The Pentagon sent tanks, armored vehicles, and containers full of other military gear to caves in Norway. It's all for the U.S. Marine Corps, which wants to update and expand its Scandinavian stockpile.

The Corps has stashed weapons and equipment in the Norwegian countryside since the 1980s. With this setup, Marines can fly in and be ready for a fight in no time.

In addition, the Pentagon saves money by not having to keep a large force in Norway year-round. Washington already spends billions each year running huge bases across Europe.

But in the past, Marines rushing toward the sound of gunfire might have lacked firepower. Five years ago, Humvees with machine guns and missiles were the only combat vehicles in Norwegian storage, according to tables in an official Marine Corps handbook.

In August, the military added M-1A1 Abrams tanks and a number of Assault Breacher Vehicles to the bunkers. The latter are heavily armored tracks designed to blow up minefields and push through other obstacles.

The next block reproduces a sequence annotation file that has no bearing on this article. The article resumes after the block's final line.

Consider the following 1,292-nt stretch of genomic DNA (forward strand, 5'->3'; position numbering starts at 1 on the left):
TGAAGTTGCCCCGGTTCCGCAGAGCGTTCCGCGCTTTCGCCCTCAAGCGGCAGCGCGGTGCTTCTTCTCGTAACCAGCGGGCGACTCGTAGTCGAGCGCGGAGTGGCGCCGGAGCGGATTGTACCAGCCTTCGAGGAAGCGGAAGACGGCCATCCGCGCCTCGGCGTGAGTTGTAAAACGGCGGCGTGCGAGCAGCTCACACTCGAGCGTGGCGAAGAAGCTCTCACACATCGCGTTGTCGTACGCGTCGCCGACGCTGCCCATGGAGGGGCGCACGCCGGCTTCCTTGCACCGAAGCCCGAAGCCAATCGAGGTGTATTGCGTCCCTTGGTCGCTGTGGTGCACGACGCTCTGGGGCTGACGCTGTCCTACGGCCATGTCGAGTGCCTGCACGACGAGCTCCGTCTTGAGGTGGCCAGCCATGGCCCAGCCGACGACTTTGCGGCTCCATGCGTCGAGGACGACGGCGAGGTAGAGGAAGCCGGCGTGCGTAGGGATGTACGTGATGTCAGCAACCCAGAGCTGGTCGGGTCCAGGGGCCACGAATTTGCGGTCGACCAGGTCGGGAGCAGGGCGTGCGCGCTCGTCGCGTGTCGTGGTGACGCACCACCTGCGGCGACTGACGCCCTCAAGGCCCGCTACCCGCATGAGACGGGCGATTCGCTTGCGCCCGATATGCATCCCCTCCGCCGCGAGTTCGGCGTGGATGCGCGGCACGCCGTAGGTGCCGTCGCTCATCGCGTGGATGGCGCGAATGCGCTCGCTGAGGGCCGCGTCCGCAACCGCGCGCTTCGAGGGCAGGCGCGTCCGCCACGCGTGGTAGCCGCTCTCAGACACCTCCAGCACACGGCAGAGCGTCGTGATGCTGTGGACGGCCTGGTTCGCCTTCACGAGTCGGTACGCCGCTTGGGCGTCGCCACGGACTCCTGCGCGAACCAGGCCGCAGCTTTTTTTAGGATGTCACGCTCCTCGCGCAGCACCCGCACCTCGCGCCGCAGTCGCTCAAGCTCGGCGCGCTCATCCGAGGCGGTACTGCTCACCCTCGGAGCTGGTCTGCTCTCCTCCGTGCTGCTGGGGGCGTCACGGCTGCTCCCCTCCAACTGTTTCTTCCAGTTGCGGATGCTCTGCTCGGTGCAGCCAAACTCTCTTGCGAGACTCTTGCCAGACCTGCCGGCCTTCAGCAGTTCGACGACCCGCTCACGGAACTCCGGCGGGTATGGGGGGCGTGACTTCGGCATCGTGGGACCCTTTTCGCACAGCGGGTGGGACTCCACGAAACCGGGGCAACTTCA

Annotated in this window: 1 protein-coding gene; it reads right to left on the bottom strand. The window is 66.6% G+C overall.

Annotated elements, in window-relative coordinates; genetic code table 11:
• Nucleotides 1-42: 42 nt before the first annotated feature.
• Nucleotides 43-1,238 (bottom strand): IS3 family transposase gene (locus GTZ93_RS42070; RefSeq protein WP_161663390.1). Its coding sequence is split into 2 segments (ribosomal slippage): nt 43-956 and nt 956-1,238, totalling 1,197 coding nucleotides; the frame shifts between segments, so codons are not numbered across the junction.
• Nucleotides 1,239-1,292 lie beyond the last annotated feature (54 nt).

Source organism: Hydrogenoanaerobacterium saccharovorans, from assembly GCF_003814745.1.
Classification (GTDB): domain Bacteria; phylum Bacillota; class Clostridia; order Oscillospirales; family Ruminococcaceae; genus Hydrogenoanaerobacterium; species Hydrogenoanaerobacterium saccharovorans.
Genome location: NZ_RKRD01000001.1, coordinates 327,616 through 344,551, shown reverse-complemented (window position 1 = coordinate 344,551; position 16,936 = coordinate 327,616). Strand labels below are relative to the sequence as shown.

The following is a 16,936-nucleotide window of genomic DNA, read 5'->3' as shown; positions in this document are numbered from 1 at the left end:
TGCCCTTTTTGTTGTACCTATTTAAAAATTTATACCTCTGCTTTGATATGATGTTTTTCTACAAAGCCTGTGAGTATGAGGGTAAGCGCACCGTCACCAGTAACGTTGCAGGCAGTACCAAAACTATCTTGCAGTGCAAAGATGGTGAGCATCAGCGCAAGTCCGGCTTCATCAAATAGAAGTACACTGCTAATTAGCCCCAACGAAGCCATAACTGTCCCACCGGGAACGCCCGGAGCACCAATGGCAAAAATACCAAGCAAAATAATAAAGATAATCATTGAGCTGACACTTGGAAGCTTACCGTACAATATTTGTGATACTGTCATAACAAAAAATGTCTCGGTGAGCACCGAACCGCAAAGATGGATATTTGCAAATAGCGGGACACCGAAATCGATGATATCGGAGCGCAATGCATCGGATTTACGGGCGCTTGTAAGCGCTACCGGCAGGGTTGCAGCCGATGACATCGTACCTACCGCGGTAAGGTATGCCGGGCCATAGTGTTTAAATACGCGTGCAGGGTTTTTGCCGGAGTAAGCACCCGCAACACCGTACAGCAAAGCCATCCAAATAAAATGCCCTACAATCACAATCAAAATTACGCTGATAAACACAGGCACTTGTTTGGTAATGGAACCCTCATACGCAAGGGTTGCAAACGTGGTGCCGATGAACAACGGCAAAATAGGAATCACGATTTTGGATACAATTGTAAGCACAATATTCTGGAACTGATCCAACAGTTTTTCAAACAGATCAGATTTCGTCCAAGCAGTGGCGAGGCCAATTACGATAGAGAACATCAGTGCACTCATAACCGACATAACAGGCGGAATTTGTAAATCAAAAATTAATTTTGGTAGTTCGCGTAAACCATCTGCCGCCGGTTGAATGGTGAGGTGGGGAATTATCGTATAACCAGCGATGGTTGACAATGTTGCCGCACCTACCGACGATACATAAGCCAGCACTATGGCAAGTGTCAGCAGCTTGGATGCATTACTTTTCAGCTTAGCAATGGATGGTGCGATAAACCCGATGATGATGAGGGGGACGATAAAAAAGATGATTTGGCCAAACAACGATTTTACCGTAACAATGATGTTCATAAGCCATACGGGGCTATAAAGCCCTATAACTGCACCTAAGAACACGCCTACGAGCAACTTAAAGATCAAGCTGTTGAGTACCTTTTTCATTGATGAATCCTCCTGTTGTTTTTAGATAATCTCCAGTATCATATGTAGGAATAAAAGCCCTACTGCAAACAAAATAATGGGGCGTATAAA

The Pentagon also added M-88 tank retrievers, amphibious assault vehicles, up-armored Humvees, and various upgraded trucks to the cache. The Corps was expected to finish moving the new materiel under the mountains by the end of the month.

The American military storehouses in Norway have all the other basic equipment a Marine Expeditionary Brigade needs to get up and running. A MEB can range in size from 14,000 to 18,000 people and includes tanks, helicopters and fighter jets.

The Pentagon began planning to update the equipment in Norway last year. But the Marine Corps probably is especially happy now to have the extra vehicles as the crisis in Ukraine smolders.

Earlier this year, Russian troops took control of Ukraine's Crimea region. The Kremlin also is backing militant separatists fighting Kiev.

In response to all of this, Washington stepped up military exercises in Europe to help calm its friends and allies. The Marines have been heavily involved in this "European Reassurance Initiative," now called Operation Atlantic Resolve.

Troops easily could find themselves training with these new vehicles in the near future. The Marine Corps Prepositioning Program in Norway has supplied equipment for exercises in the past.

In fact, in May American forces pulled heavy armor out of depots in Germany for a massive war game. The Army also keeps Abrams tanks and Bradley fighting vehicles ready to go for training or potential crises.

Whatever the case, Marines in Europe now have far more options — and NATO is probably happy they do.

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